Pop Culture
Jun 08, 2021, 06:27AM

Consortium of Mankind

Combining mythology, Christian lore, and folk tales, Arak Son of Thunder revealed how indigenous traditions, religions, moral precepts, and philosophies from all over the world could complement each other.

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Brian Eno, Jon Hassell, Aiyb Dieng, and a handful of other experimental music pioneers created the Fourth World, a two-volume series of recordings that transformed cultural differences into a new style of music. Ophthalmologist L.L. Zamenhof invented the Esperanto language to bring the greatest level of shared communication to all people who could read and speak. Catherine de Rambouillet, Madeleine de Scudery, and Francois Chauveau created the Carte de Tendre to help society embrace its strongest collective sense of empathy and love. A trio of married couples—Roy & Dann Thomas, Randy & Jean-Marc Lofficier, and Tony & Mary DeZuniga—united to create stories for the DC Comics series Arak Son Of Thunder. Combining mythology, Christian lore, and folk tales, their work on Arak revealed how indigenous traditions, religions, moral precepts, and philosophies from all over the world could complement each other.

Arak debuted in August 1981 as a back-up feature in another DC fantasy title, Warlord. It graduated to its own book a month later the same year and was written mainly by Roy Thomas (Avengers, X-Men, Conan The Barbarian). Art was handled by several different creative teams throughout its five-year run. Arak Annual 1 brought the title’s greatest collaboration together in late 1984; The Thomases, Lofficiers, and DeZunigas also collaborated on Arak’s last six issues (45 to 50). Despite its wide perspective, Arak has only been translated from English to French, German, and Finnish so it’s hard to gauge how well the book’s stories have fared conceptually around the globe. As it is, the title’s distinct universality makes it incomparable within the pantheon of American comics.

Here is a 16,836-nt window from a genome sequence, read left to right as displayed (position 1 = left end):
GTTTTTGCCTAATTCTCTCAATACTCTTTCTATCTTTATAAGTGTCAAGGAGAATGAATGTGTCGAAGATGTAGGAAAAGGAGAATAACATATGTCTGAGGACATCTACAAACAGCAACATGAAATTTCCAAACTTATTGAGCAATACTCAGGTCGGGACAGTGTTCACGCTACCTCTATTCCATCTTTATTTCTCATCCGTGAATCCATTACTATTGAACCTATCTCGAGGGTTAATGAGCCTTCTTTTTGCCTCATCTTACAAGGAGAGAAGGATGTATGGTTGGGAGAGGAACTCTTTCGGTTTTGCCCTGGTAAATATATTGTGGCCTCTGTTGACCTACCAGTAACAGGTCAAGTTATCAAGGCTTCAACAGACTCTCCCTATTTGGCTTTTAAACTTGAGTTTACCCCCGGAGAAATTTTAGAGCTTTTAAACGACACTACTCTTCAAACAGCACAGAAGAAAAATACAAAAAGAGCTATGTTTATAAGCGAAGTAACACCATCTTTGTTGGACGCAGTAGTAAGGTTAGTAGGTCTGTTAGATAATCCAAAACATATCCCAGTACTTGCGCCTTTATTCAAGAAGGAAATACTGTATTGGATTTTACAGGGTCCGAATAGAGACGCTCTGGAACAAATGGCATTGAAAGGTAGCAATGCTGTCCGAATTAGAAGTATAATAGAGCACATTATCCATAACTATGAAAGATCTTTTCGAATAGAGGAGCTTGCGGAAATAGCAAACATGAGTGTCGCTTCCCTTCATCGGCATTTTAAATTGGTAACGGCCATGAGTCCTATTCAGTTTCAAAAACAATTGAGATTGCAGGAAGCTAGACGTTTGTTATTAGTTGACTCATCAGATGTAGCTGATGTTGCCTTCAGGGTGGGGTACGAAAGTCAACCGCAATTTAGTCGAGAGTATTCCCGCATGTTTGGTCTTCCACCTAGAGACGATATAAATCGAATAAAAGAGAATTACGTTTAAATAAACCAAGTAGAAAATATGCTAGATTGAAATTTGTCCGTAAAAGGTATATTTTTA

The series’ conscious effort to be timeless and multicultural was a quiet demonstration against the Reagan-era. In a time when vanity, corporate branding, cultural pigeonholing, and rampant nationalism were infecting the wealthiest parts of the world, the title’s narrative was antithetical to consumerism and cultural/political tunnel vision. This makes Arak a strange contradiction as it was published by DC, one of the most financially successful and ubiquitous comic companies. It was a mass-produced commercial product that catered to readers who were sick of the industrialized world’s divisive baggage.

Arak’s Eighth-century adventures centered around everything from sword and sorcery tropes to mythological tributes to moralizing fables. Its imagery married classical realism, abstract design, and a palette of primary colors that often appeared in dynamic contrast to transformative shades of sunrise and sunset. The stories took place on sea, land, in mountains, forests, deserts, rocky crags, the courts of royalty, humble woodland villages, dreams, limbo, mid-air, unearthly dimensions, and the astral plane of the gods.

The character Arak was a warrior-shaman of The Quontauka, a fictional Native tribe that lived in what’s now known as the coastal northeastern US. Arak’s origin story and other elements of the series are loosely based on Seneca and Iroquois myths. He-No The Thunder God was one of the most powerful Quontauka deities. The thunder god and a beautiful Quontauka woman named Star-of-Dawn fell in love and soon conceived a son named Bright-Sky-After-Storm. For a time the family lived together in the realm of the gods, but Star-of-Dawn longed for the simple pleasures of humanity and returned to the Quontauka village of her birth. Mother and child enjoyed a tranquil life there until a war-like serpent cult massacred most of its population.

In the midst of the attack He-No magically transports young Bright-Sky-After-Storm away from the gory scene and into a canoe adrift on an ocean where he’s found, sheltered, and raised by a band of Vikings who re-name him Eric. The child’s Quontaukan accent transforms that name into “Arak.” As an adult, Arak set out to find his birth home “across The Great Sea.” His epic journey was never anchored to one country, culture, or frame of conventional reality. Along the way he gained a tight-knit crew of new friends all while the strength of his character was constantly being tested.


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